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Deployed Overseas During Birth










QUESTION:

I am in the USAF. I am deployed overseas right now. I just found out my fiancee is pregnant and possibly with twins or more. She is only 6 to 7 weeks along. I don't know how she is supposed to be feeling and if she doesn't feel that way if that is bad.

I spent a lot of hours these couple days researching pregnancy where she is at and how she is feeling. I am just scared that something might happen and I can't be there I guess I don't really have questions I would just like some reassurance everything is going to be ok.

It is really hard to be deployed and not be there to experience this stuff. I still have 3 months left till I get to go home. What should I feel? I mean I'm scared.

I'm excited about being father and having a child or children with her she is the best girl in the world. I'm scared of something happening. I just want everything to be ok.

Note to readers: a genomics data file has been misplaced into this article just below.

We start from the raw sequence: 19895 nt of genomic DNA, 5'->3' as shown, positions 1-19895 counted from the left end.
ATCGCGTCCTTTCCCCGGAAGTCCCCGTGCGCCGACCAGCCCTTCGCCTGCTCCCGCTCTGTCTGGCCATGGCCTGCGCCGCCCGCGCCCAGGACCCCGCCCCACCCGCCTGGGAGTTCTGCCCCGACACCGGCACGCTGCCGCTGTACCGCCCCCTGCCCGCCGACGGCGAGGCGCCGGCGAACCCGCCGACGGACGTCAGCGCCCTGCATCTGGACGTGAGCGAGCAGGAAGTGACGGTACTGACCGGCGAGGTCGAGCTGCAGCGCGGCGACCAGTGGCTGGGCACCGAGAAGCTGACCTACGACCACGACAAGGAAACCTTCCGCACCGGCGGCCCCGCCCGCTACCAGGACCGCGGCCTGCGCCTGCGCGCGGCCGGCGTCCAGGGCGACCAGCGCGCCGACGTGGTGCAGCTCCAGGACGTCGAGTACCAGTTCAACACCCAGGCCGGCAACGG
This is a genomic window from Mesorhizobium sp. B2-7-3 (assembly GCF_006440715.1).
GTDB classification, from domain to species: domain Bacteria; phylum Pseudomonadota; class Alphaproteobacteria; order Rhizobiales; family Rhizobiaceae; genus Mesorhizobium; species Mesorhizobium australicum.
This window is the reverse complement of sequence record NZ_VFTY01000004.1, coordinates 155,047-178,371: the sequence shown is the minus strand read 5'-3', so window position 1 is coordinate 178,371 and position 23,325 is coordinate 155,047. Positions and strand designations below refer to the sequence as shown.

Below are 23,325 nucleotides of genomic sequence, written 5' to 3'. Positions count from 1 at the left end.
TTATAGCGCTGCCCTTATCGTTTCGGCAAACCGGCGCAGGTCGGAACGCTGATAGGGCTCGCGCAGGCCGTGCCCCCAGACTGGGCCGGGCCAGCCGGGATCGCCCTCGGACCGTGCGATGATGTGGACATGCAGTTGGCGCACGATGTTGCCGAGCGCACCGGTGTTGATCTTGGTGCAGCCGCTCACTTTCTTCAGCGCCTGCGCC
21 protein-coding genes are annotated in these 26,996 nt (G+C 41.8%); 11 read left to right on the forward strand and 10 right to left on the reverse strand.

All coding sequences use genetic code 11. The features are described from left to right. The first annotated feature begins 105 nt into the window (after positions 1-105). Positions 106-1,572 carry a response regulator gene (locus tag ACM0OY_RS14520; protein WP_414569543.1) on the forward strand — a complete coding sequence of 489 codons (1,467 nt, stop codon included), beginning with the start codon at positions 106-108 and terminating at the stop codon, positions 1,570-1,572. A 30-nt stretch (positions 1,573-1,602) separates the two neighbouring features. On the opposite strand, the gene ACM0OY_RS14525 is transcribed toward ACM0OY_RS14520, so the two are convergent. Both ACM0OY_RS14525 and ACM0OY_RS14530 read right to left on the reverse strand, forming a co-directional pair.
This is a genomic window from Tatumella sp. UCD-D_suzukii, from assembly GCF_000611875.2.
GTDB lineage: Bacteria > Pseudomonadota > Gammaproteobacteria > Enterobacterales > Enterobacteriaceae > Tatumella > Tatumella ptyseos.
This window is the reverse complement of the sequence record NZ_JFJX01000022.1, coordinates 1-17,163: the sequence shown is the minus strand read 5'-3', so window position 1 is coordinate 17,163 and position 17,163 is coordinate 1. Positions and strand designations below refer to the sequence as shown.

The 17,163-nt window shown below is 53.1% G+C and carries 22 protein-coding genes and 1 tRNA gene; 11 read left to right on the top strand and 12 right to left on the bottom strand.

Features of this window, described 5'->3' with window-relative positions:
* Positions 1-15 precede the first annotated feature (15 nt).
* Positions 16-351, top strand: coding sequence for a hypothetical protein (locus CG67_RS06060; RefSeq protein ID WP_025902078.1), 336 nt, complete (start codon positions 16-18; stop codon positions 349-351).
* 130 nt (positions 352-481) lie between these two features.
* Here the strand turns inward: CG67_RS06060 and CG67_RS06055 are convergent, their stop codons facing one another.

ANSWER:

The fact that you are worried and busy researching pregnancy at two months along puts you well ahead of most guys on the new father's learning curve. This is a solid indication that you will do very well with mom and baby(s) once you get home.

In the meantime, it is very tough to be separated at this time for you and especially for your fiancee. Reassure her by letting her know, even though you are thousands of miles away, that you are on the job and looking forward to being a great husband and father.

Write to her about what you have learned about pregnancy, and reassure her that everything with the babies will turn out fine and you just know she will be a great mom.

Even though you cannot be there, just talking to her about her concerns and what you would be doing if you were there will give her a secure feeling that she is not alone. And yes, everything is going to be fine.

Not only that, but due to your seriously enhanced appreciation of your fiancee and your babies on the way as a result of your separation, once you get home about halfway through her pregnancy, you will be for ahead of most guys in terms of readiness to take on the challenges new moms and babies present.

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